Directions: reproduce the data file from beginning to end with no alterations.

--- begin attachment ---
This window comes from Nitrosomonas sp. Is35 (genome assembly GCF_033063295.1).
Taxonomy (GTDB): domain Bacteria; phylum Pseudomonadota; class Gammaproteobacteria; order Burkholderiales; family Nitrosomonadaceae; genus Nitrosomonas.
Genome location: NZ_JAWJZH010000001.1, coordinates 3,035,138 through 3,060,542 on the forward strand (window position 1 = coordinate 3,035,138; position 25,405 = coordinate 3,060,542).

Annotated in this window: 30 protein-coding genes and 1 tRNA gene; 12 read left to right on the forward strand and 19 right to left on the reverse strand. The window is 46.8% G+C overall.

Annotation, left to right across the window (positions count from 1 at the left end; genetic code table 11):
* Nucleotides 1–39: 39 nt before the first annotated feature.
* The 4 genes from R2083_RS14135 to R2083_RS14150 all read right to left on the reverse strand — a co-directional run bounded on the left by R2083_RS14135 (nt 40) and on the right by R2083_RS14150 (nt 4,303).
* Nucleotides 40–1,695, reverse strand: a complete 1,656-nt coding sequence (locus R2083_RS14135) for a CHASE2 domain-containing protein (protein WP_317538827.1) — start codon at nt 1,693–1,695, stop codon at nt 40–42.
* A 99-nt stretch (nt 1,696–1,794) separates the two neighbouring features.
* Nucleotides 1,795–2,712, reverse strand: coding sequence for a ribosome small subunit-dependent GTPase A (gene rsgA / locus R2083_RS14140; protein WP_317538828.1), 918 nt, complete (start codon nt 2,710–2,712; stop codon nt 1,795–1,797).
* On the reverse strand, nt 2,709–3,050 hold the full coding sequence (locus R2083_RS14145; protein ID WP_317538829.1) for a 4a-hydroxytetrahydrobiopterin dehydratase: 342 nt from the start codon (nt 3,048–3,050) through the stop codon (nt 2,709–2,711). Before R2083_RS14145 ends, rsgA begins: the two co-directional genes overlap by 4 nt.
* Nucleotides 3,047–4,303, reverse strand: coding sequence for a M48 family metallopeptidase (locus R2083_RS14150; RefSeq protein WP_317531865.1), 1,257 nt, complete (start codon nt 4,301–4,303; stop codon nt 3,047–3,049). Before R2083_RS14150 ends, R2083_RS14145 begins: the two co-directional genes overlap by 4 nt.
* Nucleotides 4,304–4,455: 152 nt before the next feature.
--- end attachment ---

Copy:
This window comes from Nitrosomonas sp. Is35 (genome assembly GCF_033063295.1).
Taxonomy (GTDB): domain Bacteria; phylum Pseudomonadota; class Gammaproteobacteria; order Burkholderiales; family Nitrosomonadaceae; genus Nitrosomonas.
Genome location: NZ_JAWJZH010000001.1, coordinates 3,035,138 through 3,060,542 on the forward strand (window position 1 = coordinate 3,035,138; position 25,405 = coordinate 3,060,542).

Annotated in this window: 30 protein-coding genes and 1 tRNA gene; 12 read left to right on the forward strand and 19 right to left on the reverse strand. The window is 46.8% G+C overall.

Annotation, left to right across the window (positions count from 1 at the left end; genetic code table 11):
* Nucleotides 1–39: 39 nt before the first annotated feature.
* The 4 genes from R2083_RS14135 to R2083_RS14150 all read right to left on the reverse strand — a co-directional run bounded on the left by R2083_RS14135 (nt 40) and on the right by R2083_RS14150 (nt 4,303).
* Nucleotides 40–1,695, reverse strand: a complete 1,656-nt coding sequence (locus R2083_RS14135) for a CHASE2 domain-containing protein (protein WP_317538827.1) — start codon at nt 1,693–1,695, stop codon at nt 40–42.
* A 99-nt stretch (nt 1,696–1,794) separates the two neighbouring features.
* Nucleotides 1,795–2,712, reverse strand: coding sequence for a ribosome small subunit-dependent GTPase A (gene rsgA / locus R2083_RS14140; protein WP_317538828.1), 918 nt, complete (start codon nt 2,710–2,712; stop codon nt 1,795–1,797).
* On the reverse strand, nt 2,709–3,050 hold the full coding sequence (locus R2083_RS14145; protein ID WP_317538829.1) for a 4a-hydroxytetrahydrobiopterin dehydratase: 342 nt from the start codon (nt 3,048–3,050) through the stop codon (nt 2,709–2,711). Before R2083_RS14145 ends, rsgA begins: the two co-directional genes overlap by 4 nt.
* Nucleotides 3,047–4,303, reverse strand: coding sequence for a M48 family metallopeptidase (locus R2083_RS14150; RefSeq protein WP_317531865.1), 1,257 nt, complete (start codon nt 4,301–4,303; stop codon nt 3,047–3,049). Before R2083_RS14150 ends, R2083_RS14145 begins: the two co-directional genes overlap by 4 nt.
* Nucleotides 4,304–4,455: 152 nt before the next feature.